Unless you were locked up in the Pandorica, you should know about the two big stories of the week: the season premiere of Doctor Who and the death of Elisabeth Sladen (Sarah Jane Smith). A video on Sladen’s career is posted above. My initial post on Elisabeth Sladen, which includes some major scenes from her career and tributes, was posted here. This week’s episode of Doctor Who, The Impossible Astronaut, began with a message in memory of Elisabeth Sladen on the BBC broadcast. A memorial show was broadcast afterward on CBBC. The full video of My Sarah Jane A Tribute To Elisabeth Sladen is posted here. David Tennant had this to say about Elisabeth Sladen on BBC Breakfast:
Those who need a refresher coarse on forty-seven years and eleven Doctors before beginning this season can check out this video which recaps it all in just six minutes:
Both NPR’s Morning Edition and The New York Times had stories about how this season is starting on the same day in the United Kingdom, The United States, and Canada (and soon after in Australia) to reduce pirating of the show. When there was a several month delay, there would typically be 200,000 illegal downloads the week an episode aired. The article reports that BBC America will not air a new episode on Memorial Day weekend, and then be a week behind for the remaining June episodes. That will get many US fans to resume downloading on the day it first airs.Even the several hour delay between airings will make downloading irresistible. I had a high definition copy hours before I could have watched a standard definition version on cable, but if I ever get a Nielsen box I promise to turn on BBC America when Doctor Who is on.
The Impossible Astronaut began both what is probably a season-long arc and a two-part story with events of a magnitude which is more characteristic of a season finale. Now that there is no longer a gap before the U.S. version airs, posts here on completed episodes will no longer avoid spoilers.
The episode began with a few minutes of fez hats and other fun before bringing Amy, Rory, and River Song to a meeting with the Doctor (now wearing a stetson) in Utah. While breaking out of prison was no surprise, I’m not certain as to how River Song managed to get to Utah in 2011, but she always has been a resourceful person. Soon afterward the Doctor was killed, and then shot again during the regeneration cycle by someone in an astronaut outfit, leading to the Doctor’s actual death. This left the three with no choice but to burn the Doctor’s body as it goes out into the lake.
Obviously we knew that the Doctor could not really be dead, and figured that it was all part of some sort of plan, considering that the Doctor clearly knew what was going to happen and told the other three not to interfere. He even arranged for gasoline to be delivered for his funeral pyre. This was delivered by ex-FBI agent Canton Delaware, played by the father of Mark Sheppard who played the ex-agent in the 1969 portion of the story.
Moffat used some of his “timey-wimey” stuff to continue the story with a younger version of the Doctor, which was anticipated after a point was made of the Doctor’s age when he first met up with his three companions. Theoretically the story could continue after establishing that the Doctor would die when two hundred years older, but this would mean no further regenerations and that Matt Smith would be the last actor to play the Doctor. It is more likely that they will resolve this by preventing the Doctor from actually dying, and this was confirmed in an interview with Matt Smith.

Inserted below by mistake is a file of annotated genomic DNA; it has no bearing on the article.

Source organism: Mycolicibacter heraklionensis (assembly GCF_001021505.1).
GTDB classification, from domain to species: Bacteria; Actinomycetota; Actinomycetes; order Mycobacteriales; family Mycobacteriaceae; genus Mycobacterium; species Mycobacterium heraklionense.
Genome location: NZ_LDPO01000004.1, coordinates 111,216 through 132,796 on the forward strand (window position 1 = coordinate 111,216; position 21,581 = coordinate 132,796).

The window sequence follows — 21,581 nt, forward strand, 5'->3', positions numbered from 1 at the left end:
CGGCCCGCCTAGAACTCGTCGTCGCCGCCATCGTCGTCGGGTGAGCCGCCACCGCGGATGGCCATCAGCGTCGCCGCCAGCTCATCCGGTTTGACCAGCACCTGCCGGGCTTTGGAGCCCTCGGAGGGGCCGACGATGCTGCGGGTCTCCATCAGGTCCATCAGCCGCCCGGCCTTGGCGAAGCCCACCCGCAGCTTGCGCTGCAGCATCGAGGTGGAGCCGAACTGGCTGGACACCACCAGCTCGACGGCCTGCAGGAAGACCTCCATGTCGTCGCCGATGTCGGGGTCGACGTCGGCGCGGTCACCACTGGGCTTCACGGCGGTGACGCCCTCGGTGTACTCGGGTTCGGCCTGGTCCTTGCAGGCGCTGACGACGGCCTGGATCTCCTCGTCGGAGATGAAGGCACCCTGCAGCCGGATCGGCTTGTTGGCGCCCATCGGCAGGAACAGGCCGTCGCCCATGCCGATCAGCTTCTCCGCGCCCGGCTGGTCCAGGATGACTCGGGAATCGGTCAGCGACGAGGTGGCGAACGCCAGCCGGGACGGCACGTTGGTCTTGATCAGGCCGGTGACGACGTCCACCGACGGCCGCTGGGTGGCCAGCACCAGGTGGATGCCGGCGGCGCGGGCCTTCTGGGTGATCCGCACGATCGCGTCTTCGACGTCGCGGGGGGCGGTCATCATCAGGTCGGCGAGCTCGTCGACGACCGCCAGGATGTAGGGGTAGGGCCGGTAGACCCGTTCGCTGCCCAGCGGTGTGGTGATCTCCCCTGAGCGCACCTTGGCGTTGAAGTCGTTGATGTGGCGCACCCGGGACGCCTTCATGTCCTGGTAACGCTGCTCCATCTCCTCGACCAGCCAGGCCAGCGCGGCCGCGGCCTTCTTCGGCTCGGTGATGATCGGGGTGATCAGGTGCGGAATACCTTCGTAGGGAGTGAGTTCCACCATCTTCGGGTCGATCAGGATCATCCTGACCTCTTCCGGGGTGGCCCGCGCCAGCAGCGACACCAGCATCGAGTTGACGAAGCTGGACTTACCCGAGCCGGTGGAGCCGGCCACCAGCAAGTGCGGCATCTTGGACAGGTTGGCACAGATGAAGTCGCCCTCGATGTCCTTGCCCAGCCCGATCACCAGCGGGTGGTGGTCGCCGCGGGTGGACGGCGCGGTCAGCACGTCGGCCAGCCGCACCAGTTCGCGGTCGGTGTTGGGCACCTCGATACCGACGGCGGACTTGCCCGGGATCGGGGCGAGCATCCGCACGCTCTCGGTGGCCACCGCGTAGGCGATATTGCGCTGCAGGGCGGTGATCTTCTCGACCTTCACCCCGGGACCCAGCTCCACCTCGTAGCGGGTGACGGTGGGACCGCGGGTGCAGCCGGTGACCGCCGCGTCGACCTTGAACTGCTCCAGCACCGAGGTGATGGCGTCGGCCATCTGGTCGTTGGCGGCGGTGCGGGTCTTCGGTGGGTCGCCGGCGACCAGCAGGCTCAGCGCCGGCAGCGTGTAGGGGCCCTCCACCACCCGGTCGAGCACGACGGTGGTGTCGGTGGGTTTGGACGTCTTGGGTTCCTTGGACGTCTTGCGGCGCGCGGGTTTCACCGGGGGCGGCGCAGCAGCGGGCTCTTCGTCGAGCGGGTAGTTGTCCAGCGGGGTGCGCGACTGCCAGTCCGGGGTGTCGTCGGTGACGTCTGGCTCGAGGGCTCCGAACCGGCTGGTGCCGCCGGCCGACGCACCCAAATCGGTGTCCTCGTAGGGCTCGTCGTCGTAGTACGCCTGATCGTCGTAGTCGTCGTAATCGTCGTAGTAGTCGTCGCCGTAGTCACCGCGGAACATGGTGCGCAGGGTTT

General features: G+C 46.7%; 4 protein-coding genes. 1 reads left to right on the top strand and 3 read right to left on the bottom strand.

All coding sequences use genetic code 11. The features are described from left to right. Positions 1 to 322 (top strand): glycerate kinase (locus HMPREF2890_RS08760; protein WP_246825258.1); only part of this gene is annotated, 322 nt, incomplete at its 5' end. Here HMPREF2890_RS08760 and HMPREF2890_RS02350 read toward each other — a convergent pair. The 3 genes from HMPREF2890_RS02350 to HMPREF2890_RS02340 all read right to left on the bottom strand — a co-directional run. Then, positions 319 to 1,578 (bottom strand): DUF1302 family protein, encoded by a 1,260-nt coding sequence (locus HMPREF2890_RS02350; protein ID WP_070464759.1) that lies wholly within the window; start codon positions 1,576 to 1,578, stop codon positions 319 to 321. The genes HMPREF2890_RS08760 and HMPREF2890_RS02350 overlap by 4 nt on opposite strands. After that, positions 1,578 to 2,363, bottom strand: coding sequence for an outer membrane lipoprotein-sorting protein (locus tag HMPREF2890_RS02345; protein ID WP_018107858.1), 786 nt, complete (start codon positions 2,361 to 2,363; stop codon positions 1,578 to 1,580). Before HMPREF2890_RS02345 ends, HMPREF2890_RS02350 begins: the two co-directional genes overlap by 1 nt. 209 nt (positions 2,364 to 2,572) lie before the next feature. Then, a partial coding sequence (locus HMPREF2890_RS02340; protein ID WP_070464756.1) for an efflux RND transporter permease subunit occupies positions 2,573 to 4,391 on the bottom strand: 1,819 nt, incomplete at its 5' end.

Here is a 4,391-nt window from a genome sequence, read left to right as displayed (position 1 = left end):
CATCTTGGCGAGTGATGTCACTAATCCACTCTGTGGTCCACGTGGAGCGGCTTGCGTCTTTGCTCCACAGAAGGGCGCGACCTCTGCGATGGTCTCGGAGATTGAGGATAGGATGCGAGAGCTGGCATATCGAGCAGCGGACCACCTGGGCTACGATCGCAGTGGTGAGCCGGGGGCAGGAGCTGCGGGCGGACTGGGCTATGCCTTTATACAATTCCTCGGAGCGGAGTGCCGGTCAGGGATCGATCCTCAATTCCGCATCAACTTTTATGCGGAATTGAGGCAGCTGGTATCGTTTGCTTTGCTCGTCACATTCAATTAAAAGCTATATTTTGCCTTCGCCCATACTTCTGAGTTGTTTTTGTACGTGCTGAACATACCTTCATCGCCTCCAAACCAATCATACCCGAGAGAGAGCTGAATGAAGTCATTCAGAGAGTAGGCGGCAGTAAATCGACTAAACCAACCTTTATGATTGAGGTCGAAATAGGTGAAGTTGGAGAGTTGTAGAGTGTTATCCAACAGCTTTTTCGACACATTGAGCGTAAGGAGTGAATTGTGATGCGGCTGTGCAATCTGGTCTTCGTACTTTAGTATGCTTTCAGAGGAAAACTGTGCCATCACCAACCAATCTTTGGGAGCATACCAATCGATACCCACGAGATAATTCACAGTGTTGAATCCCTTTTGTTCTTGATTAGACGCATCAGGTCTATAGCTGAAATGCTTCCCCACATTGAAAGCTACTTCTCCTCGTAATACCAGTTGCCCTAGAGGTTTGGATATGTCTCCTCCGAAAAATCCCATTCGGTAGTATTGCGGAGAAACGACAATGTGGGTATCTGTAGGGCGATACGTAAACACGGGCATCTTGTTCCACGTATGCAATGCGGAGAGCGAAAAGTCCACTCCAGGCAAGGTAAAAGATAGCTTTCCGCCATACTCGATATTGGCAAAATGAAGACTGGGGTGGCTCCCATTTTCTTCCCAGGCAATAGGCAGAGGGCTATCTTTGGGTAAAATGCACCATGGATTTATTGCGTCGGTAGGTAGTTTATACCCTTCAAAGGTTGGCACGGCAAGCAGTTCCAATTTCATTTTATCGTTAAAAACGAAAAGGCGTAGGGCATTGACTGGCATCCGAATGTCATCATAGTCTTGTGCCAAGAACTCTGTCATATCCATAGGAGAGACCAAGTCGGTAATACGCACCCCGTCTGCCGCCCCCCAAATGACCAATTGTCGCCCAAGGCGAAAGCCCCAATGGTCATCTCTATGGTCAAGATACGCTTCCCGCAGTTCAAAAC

While we generally know when watching a show that the main character will not be killed, Doctor Who has always appeared to place the main character in less danger due to his ability to regenerate. This episode shows that the Doctor can be killed, and that the character can feel he is at risk when taking actions which might endanger his life.
Knowing this detail of the Doctor’s future changes the dynamics as this time it is the companions who knew more, leaving the Doctor feeling very uncomfortable. He finally agreed to trust his friends and do what they say when Amy swore on something very important to her, “fish fingers and custard.”
They traveled back to 1969, with the TARDIS materializing in Richard Nixon’s oval office. I had expected that they would make use of a pre-existing set, but Doctor Who Confidential showed the crew actually building their version of the oval office. The Doctor wound up getting involved with the mystery of a young girl calling Richard Nixon every night, regardless of where he was. A new villain, which Amy first got a glimpse of in Utah, was present–The Silence. With the Weeping Angels, Steven Moffat created a threat which would kill you if you blink and stop looking at them. The Silence is even harder to fight as the moment you look away you forget that you even saw them. They were presumably behind the destruction of the universe last season, and Doctor Who fans are reporting evidence of their appearance in several previous episodes.